Second Roundabout in Meyers moves ahead: Officials hope for traffic to flow “like clockwork” |

Second Roundabout in Meyers moves ahead: Officials hope for traffic to flow “like clockwork”

Current intersection on U.S. Highway 50 and Pioneer Trail, where the roundabout will be constructed
Provided/Ashleigh Goodwin Tahoe Daily Tribune

SOUTH LAKE TAHOE, Calif. — After years of planning for the multi-modal project, a second roundabout will be constructed on U.S. Highway 50 along the Meyers corridor as soon as summer of 2024. 

According to Donaldo Palaroan, P.E. Senior Civil Engineer for El Dorado County Department of Transportation and Project Manager of the upcoming roundabout, Meyers has planned to have two roundabouts since the Meyers Community plan developed in 1993. 

Palaroan added that it’s not unusual to have two roundabouts for this area. 

Kings Beach is in development of a third roundabout to accomplish a similar goal of keeping the small town feel versus a high-paced city,” Palaroan told the Tribune.

Kings Beach will see the construction of a third roundabout
Placer County

In 2019, Ron Boyle, Senior Manager of the multi-disciplinary company, GHD, introduced the board of supervisors to ‘Roundabout 101′: The presentation covered the typical roundabout, its impact on lowering speed while easing traffic flow.

Also during this presentation, Boyle explained a modern roundabout is more than a circle, contrary to what it may seem. A modern roundabout is a yield-on-entry speed abatement tool that is more eco-friendly than a signaled intersection, according to the consultant. 

“Yes, you’re adding sidewalks, but you’re reducing the impervious surfaces,” Boyle told the Supervisors in 2019. 

Roundabouts are proven to improve air quality by reducing idle time, as well as require less long term maintenance, and it is statistically safer for maintenance to be performed in a roundabout in comparison to a signaled stop, according to Roundabout 101.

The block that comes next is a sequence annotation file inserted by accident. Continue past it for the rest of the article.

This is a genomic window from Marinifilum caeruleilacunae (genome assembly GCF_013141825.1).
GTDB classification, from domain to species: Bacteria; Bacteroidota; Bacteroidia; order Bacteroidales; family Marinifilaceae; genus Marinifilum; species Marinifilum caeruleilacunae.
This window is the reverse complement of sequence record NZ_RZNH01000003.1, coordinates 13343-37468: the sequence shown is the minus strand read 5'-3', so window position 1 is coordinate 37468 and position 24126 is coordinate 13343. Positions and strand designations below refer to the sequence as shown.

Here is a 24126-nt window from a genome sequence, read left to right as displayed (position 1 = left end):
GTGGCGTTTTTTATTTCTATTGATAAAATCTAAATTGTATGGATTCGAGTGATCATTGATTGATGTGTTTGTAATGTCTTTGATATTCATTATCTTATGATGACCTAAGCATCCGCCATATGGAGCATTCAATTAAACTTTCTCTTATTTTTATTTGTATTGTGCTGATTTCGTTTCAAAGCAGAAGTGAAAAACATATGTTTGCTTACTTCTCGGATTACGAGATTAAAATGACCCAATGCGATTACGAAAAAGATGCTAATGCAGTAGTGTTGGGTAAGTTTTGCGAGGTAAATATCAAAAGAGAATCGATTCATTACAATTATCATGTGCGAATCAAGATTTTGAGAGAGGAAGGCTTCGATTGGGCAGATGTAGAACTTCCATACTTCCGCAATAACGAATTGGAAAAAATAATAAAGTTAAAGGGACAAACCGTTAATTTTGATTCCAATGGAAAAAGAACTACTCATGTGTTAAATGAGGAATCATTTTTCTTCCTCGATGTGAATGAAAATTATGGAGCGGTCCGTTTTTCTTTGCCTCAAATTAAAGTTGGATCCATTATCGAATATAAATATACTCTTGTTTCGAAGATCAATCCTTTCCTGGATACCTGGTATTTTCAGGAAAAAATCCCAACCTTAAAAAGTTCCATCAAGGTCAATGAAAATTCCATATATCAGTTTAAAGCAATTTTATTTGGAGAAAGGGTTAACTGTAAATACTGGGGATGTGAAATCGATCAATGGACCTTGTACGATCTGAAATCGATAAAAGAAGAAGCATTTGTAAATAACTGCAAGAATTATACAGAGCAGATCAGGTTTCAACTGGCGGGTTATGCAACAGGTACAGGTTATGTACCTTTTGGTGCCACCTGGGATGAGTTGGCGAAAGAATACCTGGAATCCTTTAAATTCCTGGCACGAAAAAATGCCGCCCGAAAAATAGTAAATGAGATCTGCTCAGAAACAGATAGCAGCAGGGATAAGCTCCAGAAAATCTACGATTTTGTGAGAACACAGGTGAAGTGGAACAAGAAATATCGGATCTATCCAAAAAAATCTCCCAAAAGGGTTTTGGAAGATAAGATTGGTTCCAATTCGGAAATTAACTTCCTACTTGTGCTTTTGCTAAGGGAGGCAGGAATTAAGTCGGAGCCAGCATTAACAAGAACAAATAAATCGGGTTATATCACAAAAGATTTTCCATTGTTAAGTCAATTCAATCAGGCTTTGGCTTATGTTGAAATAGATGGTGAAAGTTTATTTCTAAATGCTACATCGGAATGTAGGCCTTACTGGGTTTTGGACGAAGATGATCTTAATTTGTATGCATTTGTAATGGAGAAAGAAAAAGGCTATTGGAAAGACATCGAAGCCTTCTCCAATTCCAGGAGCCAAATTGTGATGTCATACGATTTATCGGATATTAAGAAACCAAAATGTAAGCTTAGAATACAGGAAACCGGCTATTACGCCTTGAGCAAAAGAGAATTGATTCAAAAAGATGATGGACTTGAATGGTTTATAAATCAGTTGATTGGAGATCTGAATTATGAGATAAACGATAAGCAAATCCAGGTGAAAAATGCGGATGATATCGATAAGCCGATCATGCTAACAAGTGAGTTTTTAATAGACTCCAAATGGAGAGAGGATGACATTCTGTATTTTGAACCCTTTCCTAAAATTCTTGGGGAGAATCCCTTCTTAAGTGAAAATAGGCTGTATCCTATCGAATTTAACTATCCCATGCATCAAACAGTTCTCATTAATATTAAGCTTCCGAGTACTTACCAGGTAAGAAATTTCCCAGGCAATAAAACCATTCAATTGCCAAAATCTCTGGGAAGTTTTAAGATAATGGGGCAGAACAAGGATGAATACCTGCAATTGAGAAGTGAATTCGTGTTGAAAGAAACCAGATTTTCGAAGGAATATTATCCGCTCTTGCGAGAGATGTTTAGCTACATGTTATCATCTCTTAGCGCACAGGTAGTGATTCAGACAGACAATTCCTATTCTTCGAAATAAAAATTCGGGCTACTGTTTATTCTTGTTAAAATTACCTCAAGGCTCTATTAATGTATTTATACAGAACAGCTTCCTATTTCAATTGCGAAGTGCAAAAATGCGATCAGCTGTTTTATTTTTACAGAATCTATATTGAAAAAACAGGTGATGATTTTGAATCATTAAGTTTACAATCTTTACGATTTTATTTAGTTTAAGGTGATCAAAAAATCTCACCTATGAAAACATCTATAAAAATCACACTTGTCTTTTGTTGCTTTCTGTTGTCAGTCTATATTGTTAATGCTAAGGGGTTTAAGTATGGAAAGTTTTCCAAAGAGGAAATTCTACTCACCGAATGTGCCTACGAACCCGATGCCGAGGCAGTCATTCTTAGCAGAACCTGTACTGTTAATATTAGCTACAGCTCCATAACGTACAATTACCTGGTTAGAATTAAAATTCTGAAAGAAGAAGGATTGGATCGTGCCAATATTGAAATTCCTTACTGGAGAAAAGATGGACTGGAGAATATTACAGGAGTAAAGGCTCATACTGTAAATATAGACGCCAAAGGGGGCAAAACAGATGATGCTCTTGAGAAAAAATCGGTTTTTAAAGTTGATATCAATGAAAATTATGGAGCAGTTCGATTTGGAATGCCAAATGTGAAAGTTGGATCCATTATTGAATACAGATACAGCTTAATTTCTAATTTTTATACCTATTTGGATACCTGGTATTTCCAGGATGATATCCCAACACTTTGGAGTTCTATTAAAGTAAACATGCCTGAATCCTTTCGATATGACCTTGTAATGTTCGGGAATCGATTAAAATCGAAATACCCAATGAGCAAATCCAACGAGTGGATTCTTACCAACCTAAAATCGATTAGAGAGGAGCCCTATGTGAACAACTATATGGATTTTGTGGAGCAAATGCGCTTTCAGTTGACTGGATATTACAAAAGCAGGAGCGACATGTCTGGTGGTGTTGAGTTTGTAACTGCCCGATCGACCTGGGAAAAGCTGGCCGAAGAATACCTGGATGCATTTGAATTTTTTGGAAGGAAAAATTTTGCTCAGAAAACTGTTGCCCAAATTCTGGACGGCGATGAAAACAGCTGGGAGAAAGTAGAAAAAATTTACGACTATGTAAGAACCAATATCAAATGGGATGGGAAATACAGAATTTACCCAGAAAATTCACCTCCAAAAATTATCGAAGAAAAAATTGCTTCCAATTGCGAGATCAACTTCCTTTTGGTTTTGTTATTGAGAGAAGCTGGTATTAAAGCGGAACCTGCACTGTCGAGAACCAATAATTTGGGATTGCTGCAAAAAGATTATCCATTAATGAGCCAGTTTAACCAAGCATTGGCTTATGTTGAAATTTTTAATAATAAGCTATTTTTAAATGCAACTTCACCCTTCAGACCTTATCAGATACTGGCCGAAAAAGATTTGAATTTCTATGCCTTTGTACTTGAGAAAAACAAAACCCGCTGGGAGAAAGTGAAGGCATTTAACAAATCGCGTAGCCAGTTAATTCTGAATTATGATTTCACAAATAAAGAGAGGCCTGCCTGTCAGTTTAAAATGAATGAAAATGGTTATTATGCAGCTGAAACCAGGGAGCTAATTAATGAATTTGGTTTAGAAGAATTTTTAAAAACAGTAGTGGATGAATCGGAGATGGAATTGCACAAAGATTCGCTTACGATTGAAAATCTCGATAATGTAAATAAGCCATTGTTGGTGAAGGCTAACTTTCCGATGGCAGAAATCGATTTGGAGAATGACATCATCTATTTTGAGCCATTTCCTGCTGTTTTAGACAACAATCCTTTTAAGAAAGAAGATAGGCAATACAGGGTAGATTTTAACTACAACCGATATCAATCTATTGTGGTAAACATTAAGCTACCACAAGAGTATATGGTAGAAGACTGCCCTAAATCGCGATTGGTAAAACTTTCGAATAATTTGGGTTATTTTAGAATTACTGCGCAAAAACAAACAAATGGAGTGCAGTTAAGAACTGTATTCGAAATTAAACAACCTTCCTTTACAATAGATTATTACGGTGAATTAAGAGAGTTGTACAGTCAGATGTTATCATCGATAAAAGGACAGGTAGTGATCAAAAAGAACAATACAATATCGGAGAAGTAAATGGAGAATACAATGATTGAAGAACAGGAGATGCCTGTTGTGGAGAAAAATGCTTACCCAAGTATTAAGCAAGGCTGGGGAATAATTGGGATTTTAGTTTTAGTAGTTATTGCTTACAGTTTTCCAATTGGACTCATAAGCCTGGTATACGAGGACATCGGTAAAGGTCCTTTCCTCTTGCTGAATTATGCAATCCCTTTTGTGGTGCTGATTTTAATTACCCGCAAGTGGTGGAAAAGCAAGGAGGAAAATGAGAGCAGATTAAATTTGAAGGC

During the COVID-19 shut down in 2020, the consultant project team, along with state and County support, analyzed the project and crafted the environmental document, now known as the Intersection Safety Improvement Project, although it took longer than anticipated to complete. 

Close to two years later, in January 2022, the Intersection Safety Improvement Project was presented to the supervisors and gained approval to move forward. 

According to District V Supervisor Brooke Laine, the project recently became fully funded after being awarded competitive regional grant funding from TRPA earlier in 2023. 

Currently, final designs are expected to be completed by the end of summer, with advertisements for construction bids are anticipated to begin during  the winter 2023/2024 season. 

Birds-eye view of possible roundabout design.
Provided/Donaldo Palaroan

The constraints placed on the building plans by dig season and due to the pressure on the infrastructure without construction, the project might need to be extended longer than the existing roundabout, according to Palaroan

While the project is currently in the design process, not everyone is convinced the roundabout is the right answer. 

“There are so many unintended consequences, the people behind the traffic light on Highway 50 and the roundabout, [sometimes] we can hardly get out of the houses onto the street to the main road due to a nonstop flow of traffic. Kenny Curtzwiler said, when project engineers called him to ask what it would take to get his support on the project. 

Curtzwiler told the Tribune that it would take, first, fixing the existing roundabout in Meyers.  

Current Roundabout at Highway 50 and 89.
Provided/Ashleigh Goodwin Tahoe Daily Tribune

“Take out the bike path and make a dedicated right hand turn lane going from Highway 50 onto Pioneer Trail. Better signage is also needed, it’s confusing,” Curtzwiler said. The engineers agreed with him.